Should Squash Players Wear Protective Goggles for the Eyes?

Squash Players Wearing Protective Eye-Wear

A question often asked at all levels of squash is whether it is necessary to wear protective goggles for the eyes while playing this sport. There are pros and cons associated with both sides of the story and that is exactly what we will delve into in this piece.

Let’s start with what we believe should be done with respect to this situation. That is…

Should a Squash Player Wear Protective Eye-Wearing While Playing?

Ask most people associated with squash and the straightforward answer to this question is yes, it’s quite important to use protective eye-wear while playing squash despite all the negatives associated with it.

This is a lot more vital at the beginner level when one is learning the nuances of the sport than at the highest level where players are more used to the pace and bounce and the element of surprise is typically missing.

However, even with hundreds of hours of playing experience, freak injuries and accidents do happen and could threaten to derail if not end a squash player’s career if a protective eye equipment isn’t worn. In short, given the injury risk to the eye associated with squash it makes very little sense for a player to not opt for protection.

Let’s drill deeper into this topic…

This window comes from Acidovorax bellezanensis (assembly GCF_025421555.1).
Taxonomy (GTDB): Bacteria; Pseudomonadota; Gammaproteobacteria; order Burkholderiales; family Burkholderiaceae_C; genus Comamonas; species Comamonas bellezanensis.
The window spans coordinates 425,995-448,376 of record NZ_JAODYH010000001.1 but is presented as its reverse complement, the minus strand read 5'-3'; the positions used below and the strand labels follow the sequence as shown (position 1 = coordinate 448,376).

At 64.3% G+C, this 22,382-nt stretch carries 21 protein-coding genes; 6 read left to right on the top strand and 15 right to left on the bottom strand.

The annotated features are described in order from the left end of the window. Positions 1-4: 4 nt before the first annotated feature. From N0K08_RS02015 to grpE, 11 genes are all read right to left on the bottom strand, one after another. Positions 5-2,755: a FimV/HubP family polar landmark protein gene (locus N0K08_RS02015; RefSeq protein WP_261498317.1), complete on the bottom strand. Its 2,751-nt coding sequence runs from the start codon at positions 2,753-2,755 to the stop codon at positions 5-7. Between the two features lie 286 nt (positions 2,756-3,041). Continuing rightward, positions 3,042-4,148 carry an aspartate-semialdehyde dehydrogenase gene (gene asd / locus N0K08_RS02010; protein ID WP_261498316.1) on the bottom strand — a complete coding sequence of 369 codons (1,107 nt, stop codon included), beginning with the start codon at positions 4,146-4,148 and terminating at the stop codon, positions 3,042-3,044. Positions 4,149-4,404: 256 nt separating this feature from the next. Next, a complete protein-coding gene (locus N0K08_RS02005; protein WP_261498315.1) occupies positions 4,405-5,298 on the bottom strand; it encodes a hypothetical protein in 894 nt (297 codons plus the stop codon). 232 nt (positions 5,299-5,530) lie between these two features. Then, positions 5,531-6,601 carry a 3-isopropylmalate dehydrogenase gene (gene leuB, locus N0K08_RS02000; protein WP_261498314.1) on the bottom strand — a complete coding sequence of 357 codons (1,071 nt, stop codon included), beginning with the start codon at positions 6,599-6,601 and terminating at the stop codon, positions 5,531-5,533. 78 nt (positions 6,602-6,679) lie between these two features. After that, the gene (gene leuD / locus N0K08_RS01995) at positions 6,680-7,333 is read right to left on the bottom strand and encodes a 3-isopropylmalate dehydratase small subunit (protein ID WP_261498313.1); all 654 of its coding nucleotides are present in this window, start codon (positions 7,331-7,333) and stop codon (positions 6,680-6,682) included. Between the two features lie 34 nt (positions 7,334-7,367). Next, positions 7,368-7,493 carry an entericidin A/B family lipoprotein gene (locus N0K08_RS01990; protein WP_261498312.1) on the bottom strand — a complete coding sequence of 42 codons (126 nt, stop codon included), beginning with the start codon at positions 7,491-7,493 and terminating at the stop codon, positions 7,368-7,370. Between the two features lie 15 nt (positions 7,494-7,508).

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Why should Squash Players Wear Protective Eye-Wear?

It’s interesting some of the players at a fairly seriously competitive who had probably never worn goggles, have begun to use them towards the latter part of their careers or even in their coaching careers.

It’s easy to put this down to more media exposure allowing trickling of stories of player-eyes getting injured while playing squash. Also, with time, the quality of goggles has improved which has taken some of the cons associated with wearing some kind of protective eye-wear.

There are two main reasons why squash players should use some kind of goggles for their eyes; protection from an errant ball, and that from the squash racket.

Eye Protection from the Ball

There was an interesting discussion we had while writing about the different types of squash balls used at different levels of play. Beginners, or amateurs use squash balls which are typically bouncier and the nature of play is quicker.

This is done to ensure that even at the most amateur level, players are able to hold rallies because the balls used by professionals typically don’t bounce too much unless warmed up and make it tougher to do so.

However, with that extra bounce comes the risk of the squash ball coming close to the face and eyes.

There’s also the unpredictability factor associated with the ball bouncing off the corner at speed.

And the third reason why a ball could come at a nasty speed and angle at one’s face is body serves. Body serves might be frowned up by the squash purists but they are a very legitimate part of the game and if one isn’t very cautious, could hit the face again.

Eye Protection from Racket